Someday, when I am old and gray and full of sleep, I hope I can look back on my life and be content. I don’t want to be proud or smug, I don’t want to have some massive trophy case full of awards and accolades.
I want quiet joy, peace, and contentment.
I thought about this today because I just got through having an argument with an old friend of mine, he graduated from seminary a week or so ago and is currently sorting through job offers. My friend is very intelligent, graduating summa cum laude and near the top of his class, so he has his pick of just about whatever sort of ministry position his heart desires.
“I’m not picky about the location, so long as it’s not some antiquated ol’ chapel out in the middle of nowhere,” he said.
Well, to say I bit my tongue was an understatement. I almost went on a tirade to rival that of the late Sam Kinison, but I counted to three and gently reminded my friend of the importance and need for quality ministers in every walk of life.
“The rubes need preachers too, y’know,” I added, unable to resist at least a small jab at his hubris.
My friend and I went back and forth and I gave him more than a little grief. Eventually he weaseled out of his initial bluster and admitted that he would “accept God‘s will” and gladly serve any church he believed the Lord to have called him.
But, in his defense, the sentiment he expressed is one echoed by many, both in church leadership as well as attendance.
I’ve read a smattering of articles on the decline of rural communities, with several stories in such widely-read national publications as Time Magazine and the New York Times focusing on the inevitable death of rural churches. Larger non-denoms and urban megachurches are becoming something of an ecclesiastical “big box” store to the “mom and pop” little white chapels out in the country. Ministers and congregants alike, it seems, prefer to do their spiritual shopping where the deals are better.
Frankly, I’m glad to see so many with a heart for cities. In my own personal and professional experience with urban and suburban population centers, there’s plenty of work that needs to be done in those communities. Cities are filled with people from many walks of life, and are dense with a broad spectrum of needs that ministers need to serve.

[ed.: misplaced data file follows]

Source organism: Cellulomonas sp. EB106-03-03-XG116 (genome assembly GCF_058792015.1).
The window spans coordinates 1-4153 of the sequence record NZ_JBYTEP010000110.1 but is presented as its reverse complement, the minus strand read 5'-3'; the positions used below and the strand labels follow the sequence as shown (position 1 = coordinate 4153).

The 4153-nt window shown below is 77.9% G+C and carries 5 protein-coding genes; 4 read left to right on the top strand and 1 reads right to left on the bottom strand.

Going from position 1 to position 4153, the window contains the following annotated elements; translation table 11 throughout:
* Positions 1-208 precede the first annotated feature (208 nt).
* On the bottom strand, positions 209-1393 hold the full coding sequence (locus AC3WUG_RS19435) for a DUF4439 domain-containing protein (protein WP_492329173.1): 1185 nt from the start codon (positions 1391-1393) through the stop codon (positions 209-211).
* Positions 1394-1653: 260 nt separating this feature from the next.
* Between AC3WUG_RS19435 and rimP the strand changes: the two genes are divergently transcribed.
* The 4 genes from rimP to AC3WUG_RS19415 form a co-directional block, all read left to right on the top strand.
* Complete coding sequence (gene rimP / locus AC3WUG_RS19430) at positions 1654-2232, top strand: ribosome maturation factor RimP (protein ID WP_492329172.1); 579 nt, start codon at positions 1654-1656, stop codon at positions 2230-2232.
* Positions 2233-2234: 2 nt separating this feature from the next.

But there is no less a need out “in the highways and the hedges” of more rural locations like ours. Rusk County has a mere 50,000 souls within its borders, but are they any less valued than the two million or so who live in the Houston area?
With the rise of the “professional” clergy in our country, churches in small town America have gradually begun drying up. It’s where venerable old pastors go to slowly retire or the untalented go to do second-rate ministry. A colleague of mine told me that a ten-month stint he did at a church down in the Big Thicket was “like being sent down to the ‘farm team’ after pitching for the Yankees.”
When I think of the teachings of Jesus Christ, I think of someone who spent the preponderance of His ministry ensconced within a small town in an obscure Roman province. He also seemed to talk a lot in the language of the yeoman laborer, what with all His allusions to sowing seeds, reaping harvests, building houses, chasing after lost sheep and so forth.
I don’t find much in the way of “megachurches” in anything that Christ did. In fact, I’d argue that His ministry was more of a “microchurch” than anything else. Sure, great crowds came and went, but more often than not we see Him relating to a person on a 1:1 basis. Direct discipleship. Intentional relationships. There are enough “mega” things in this world, I think some “micro” in our lives would do some good.
Myself, I have no desire to work at a megachurch. I think I’d rather work at a microchurch. Is that correct? Isn’t “micro” the opposite of “mega” in this context?
I told my friend the same thing I tell a lot of younger folks who bother to heed my counsel: think of where you want to end up and then figure out how you’re gonna get there.
The church I serve in now is of no great stature, though we are zealous to love and serve others in doing Kingdom work.
For a season, I admit, I was not sure what I wanted to do, where I wanted to be, or where the Lord was leading me. Held captive by vaunting ambition, I could only see in the “mega” category of accomplishment. That I must do more, be greater, and achieve all.
My vision is consumed with a strange little corner of God’s green earth, tucked behind the dark tangle of the East Texas Pineywoods. It is a vision that, strangely, has captivated others. At least five friends of mine have told me they’ve had dreams of me working at a small-town church. In some of their dreams I’m white-headed but in the rest I look as I do now, but in all of them I’m zealous.
Perhaps this is coincidence, or maybe just wish-fulfillment, but I suspect the deep resonant chords of destiny to have more to this than anything else.
I hope I spend the next fifty or sixty years teaching and preaching at a little church in an obscure East Texas town. Baptizing men and women, their sons and daughters, and their grandchildren. This is what I believe I’ve been called to do, and this is my desire.
So that someday, when I am old and gray and full of sleep, I can look back on my life and be content.